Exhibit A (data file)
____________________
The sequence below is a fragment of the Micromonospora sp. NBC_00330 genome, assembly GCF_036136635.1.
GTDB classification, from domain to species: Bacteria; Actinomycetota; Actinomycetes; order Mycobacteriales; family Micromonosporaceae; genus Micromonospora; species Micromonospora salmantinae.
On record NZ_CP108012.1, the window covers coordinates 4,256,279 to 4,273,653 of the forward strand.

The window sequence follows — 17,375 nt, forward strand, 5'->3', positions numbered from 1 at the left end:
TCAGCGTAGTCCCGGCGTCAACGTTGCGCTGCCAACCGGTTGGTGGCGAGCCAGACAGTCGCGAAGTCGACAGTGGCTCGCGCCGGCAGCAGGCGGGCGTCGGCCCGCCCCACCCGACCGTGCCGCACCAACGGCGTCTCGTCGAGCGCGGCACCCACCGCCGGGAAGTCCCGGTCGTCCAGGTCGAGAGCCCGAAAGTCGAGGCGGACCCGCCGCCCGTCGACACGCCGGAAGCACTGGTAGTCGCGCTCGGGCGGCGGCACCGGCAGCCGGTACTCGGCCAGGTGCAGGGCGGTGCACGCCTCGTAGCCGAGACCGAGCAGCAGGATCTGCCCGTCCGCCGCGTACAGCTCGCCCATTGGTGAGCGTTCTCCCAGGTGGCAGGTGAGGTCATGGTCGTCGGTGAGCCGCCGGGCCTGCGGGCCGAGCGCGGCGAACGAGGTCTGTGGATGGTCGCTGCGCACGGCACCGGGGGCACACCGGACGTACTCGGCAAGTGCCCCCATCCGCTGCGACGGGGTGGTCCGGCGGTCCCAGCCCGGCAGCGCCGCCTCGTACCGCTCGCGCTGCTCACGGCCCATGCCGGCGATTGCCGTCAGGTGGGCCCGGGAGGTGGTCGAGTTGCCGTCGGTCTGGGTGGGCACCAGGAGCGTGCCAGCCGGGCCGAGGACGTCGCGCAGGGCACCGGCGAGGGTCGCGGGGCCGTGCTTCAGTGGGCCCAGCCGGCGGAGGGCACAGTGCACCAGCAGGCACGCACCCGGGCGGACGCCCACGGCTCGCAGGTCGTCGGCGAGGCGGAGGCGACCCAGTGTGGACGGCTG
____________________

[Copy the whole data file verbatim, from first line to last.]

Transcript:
The sequence below is a fragment of the Micromonospora sp. NBC_00330 genome, assembly GCF_036136635.1.
GTDB classification, from domain to species: Bacteria; Actinomycetota; Actinomycetes; order Mycobacteriales; family Micromonosporaceae; genus Micromonospora; species Micromonospora salmantinae.
On record NZ_CP108012.1, the window covers coordinates 4,256,279 to 4,273,653 of the forward strand.

The window sequence follows — 17,375 nt, forward strand, 5'->3', positions numbered from 1 at the left end:
TCAGCGTAGTCCCGGCGTCAACGTTGCGCTGCCAACCGGTTGGTGGCGAGCCAGACAGTCGCGAAGTCGACAGTGGCTCGCGCCGGCAGCAGGCGGGCGTCGGCCCGCCCCACCCGACCGTGCCGCACCAACGGCGTCTCGTCGAGCGCGGCACCCACCGCCGGGAAGTCCCGGTCGTCCAGGTCGAGAGCCCGAAAGTCGAGGCGGACCCGCCGCCCGTCGACACGCCGGAAGCACTGGTAGTCGCGCTCGGGCGGCGGCACCGGCAGCCGGTACTCGGCCAGGTGCAGGGCGGTGCACGCCTCGTAGCCGAGACCGAGCAGCAGGATCTGCCCGTCCGCCGCGTACAGCTCGCCCATTGGTGAGCGTTCTCCCAGGTGGCAGGTGAGGTCATGGTCGTCGGTGAGCCGCCGGGCCTGCGGGCCGAGCGCGGCGAACGAGGTCTGTGGATGGTCGCTGCGCACGGCACCGGGGGCACACCGGACGTACTCGGCAAGTGCCCCCATCCGCTGCGACGGGGTGGTCCGGCGGTCCCAGCCCGGCAGCGCCGCCTCGTACCGCTCGCGCTGCTCACGGCCCATGCCGGCGATTGCCGTCAGGTGGGCCCGGGAGGTGGTCGAGTTGCCGTCGGTCTGGGTGGGCACCAGGAGCGTGCCAGCCGGGCCGAGGACGTCGCGCAGGGCACCGGCGAGGGTCGCGGGGCCGTGCTTCAGTGGGCCCAGCCGGCGGAGGGCACAGTGCACCAGCAGGCACGCACCCGGGCGGACGCCCACGGCTCGCAGGTCGTCGGCGAGGCGGAGGCGACCCAGTGTGGACGGCTG